IN THE EARLY '90S, scientists working on the herpes simplex viruswere almost sure a vaccine was just around the corner. The University of Washington's preeminent Virology Research Clinic was one of a number of clinics testing the hoped-for vaccine on the heels of smaller studies showing promising results. "Herpes may be history as early as 1997," this paper speculated five years ago.
Unfortunately, as the clinics involved announced last fall, the vaccine didn't work. "It shattered a lot of people's hopes about what could be done," says Stephen Sacks, professor of pharmacology and therapeutics at the University of British Columbia.
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Disillusionment has turned to cautious optimism, however, as the UW clinic proceeds with two new studies. One is what its medical director, Dr. Anna Wald, calls a "very, very preliminary" look at a more sophisticated type of vaccine. The other, more encouraging study examines whether an already common herpes drug can be used to prevent transmission—a feat doctors never before attempted.
The studies are especially important given that one in five Americans has genital herpes. According to an October New England Journal of Medicine report, the disease has spread fastest among white teens—possibly because they feel safe enough fromAIDS to forgo safe sex, and because condoms don't always cover infected areas.
Moreover, up until five or so years ago, doctors commonly told herpes patients they had little chance of passing the virus unless they experienced the itching and sores associated with outbreaks. That accepted wisdom has been turned on its head by recent research, pioneered at the UW clinic, showing that most transmission occurs when such symptoms are not present. Many people don't even know they have the virus when they pass it on.
The clinic has also shown, however, that the drug acyclovir, now used only to treat recognized outbreaks, can also suppress invisible but infectious "subclinical shedding." "That led to the concept that maybe it could be used to prevent transmission," says Wald.
Her clinic is one of 25 sites worldwide chosenby the drug company Glaxo Wellcome to test an acyclovir derivative called valacyclovir. Wald's clinic will follow 150 couples—each with only one infected partner—for eight months to see whether transmission occurs. Half the infected participants will take a valacyclovir pill once a day, and half will take placebos.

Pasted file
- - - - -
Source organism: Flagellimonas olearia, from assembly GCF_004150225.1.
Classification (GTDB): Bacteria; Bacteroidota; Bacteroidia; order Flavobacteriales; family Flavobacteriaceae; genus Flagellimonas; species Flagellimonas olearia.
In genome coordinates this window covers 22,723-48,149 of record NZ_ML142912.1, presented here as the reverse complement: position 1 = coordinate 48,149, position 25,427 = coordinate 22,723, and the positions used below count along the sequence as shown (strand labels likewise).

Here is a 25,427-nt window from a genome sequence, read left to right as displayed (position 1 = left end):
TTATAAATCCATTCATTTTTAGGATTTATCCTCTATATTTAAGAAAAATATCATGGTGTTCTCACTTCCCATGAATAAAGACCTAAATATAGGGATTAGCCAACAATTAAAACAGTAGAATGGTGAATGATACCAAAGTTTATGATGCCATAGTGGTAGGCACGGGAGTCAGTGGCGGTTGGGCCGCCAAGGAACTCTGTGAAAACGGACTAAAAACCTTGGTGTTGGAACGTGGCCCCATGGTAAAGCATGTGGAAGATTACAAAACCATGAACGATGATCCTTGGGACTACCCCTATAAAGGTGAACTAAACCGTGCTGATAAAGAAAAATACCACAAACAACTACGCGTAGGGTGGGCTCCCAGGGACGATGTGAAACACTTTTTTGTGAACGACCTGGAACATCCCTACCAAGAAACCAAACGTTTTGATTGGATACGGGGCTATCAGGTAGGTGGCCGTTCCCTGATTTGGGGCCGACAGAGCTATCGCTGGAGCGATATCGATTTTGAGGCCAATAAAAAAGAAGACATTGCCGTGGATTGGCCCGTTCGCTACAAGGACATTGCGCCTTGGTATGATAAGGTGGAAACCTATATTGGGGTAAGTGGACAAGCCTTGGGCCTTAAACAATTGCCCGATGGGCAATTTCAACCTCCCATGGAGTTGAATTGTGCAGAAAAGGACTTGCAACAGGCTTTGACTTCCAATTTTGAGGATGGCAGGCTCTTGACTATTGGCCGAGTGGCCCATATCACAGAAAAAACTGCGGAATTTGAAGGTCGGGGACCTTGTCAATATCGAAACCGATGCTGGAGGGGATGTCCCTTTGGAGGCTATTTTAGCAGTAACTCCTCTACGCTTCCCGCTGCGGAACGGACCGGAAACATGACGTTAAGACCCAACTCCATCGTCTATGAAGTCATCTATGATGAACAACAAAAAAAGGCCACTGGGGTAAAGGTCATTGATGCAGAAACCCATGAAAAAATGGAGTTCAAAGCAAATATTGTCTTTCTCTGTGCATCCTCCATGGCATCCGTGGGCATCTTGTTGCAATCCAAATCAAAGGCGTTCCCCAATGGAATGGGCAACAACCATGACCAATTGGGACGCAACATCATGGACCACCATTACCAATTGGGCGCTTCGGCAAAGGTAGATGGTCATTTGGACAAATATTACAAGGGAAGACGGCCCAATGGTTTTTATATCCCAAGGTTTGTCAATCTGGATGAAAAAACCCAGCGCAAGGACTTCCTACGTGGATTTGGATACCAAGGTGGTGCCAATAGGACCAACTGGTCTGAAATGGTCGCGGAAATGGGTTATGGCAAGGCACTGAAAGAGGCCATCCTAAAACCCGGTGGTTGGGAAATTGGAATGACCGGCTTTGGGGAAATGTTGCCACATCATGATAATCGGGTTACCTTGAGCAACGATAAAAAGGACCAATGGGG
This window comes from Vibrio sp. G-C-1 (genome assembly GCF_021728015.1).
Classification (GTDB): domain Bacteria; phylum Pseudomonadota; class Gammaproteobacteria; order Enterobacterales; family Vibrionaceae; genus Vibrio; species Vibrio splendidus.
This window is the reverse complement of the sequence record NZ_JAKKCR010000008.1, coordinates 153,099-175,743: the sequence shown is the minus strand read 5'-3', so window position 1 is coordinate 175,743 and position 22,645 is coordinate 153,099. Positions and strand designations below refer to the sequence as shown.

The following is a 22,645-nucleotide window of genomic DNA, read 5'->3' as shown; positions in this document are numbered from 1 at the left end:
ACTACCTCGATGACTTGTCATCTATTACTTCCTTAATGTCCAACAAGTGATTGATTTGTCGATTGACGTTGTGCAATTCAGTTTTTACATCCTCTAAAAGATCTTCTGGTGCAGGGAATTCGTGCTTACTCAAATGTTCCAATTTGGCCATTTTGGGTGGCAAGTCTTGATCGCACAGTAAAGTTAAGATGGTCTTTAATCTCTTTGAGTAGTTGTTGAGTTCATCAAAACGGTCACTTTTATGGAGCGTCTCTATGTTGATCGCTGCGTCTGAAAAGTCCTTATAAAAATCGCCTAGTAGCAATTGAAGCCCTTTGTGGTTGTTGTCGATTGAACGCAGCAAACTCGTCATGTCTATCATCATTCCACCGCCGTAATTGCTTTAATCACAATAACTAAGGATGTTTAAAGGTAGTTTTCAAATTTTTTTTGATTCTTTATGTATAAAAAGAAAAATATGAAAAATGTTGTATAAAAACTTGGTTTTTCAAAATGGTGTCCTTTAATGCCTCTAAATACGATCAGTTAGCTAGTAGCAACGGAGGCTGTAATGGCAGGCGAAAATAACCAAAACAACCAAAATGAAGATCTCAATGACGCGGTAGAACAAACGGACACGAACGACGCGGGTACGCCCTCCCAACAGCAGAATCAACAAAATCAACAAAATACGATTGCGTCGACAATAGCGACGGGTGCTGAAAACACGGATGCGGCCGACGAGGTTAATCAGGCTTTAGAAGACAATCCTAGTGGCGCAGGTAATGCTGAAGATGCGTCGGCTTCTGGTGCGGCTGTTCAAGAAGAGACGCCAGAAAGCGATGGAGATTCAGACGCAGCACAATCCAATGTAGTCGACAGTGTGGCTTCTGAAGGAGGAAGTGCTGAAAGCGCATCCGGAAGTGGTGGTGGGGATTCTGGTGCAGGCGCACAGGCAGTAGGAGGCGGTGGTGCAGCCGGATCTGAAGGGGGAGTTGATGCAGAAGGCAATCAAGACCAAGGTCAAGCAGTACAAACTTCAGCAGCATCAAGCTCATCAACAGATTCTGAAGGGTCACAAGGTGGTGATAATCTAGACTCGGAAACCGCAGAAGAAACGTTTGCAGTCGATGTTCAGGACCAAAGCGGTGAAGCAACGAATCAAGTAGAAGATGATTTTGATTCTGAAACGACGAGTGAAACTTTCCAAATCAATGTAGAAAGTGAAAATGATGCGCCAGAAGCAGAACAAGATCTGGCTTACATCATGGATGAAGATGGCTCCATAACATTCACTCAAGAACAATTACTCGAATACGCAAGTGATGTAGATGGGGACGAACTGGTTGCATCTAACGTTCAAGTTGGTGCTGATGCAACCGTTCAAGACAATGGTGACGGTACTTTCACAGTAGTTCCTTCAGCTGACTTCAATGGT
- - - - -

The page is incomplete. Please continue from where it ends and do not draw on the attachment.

WHILE MOST RESEARCHERS in the fieldexpect positive results, that outcome isn't certain, since valacyclovir doesn't eliminate all traces of the virus. "We don't know how much virus it takes to transmit," says Dr. Hunter Handsfield, a UW medical professor who directs the STD control program of the SeattleKing County Health Department and is drawing up a herpes prevention plan for the Centers for Disease Control and Prevention.
And even if the results are positive, Handsfield notes that "these pills aren't cheap. You're talking about a few hundred dollars a year." Rather than take a daily pill indefinitely, he suggests, many people will use the drugs in special circumstances. Crucially, a herpes-infected man could take them during his wife's pregnancy, given that if his wife should become infected, she could pass the virus on to the baby, with possibly fatal consequences.
A vaccine would of course be a far easier way to prevent transmission: one shot for life instead of daily pills. And indeed, the UW clinic, sponsored by the drug company Apollon, is looking at a new vaccine that uses gene pieces to stimulate the body into making a virus-fighting protein. Wald says this process "may evoke a broader immune response" than the old vaccine, which injected a ready-made piece of that protein without getting the body involved in making it.
But the new vaccine, one of several variations under development, is years away from market at best. This two-year, 40-person trial—which has been going on for a year but still seeks more participants—marks the first time it has been tested on humans. Even if it succeeds, many more tests will be required for federal approval. But after the demoralizing failure of the old vaccine, Wald sees the effort itself as significant: "People haven't given up on the field."
Volunteers interested in participating in the UW studies should call 206-720-4340.
The U of W's herpes research page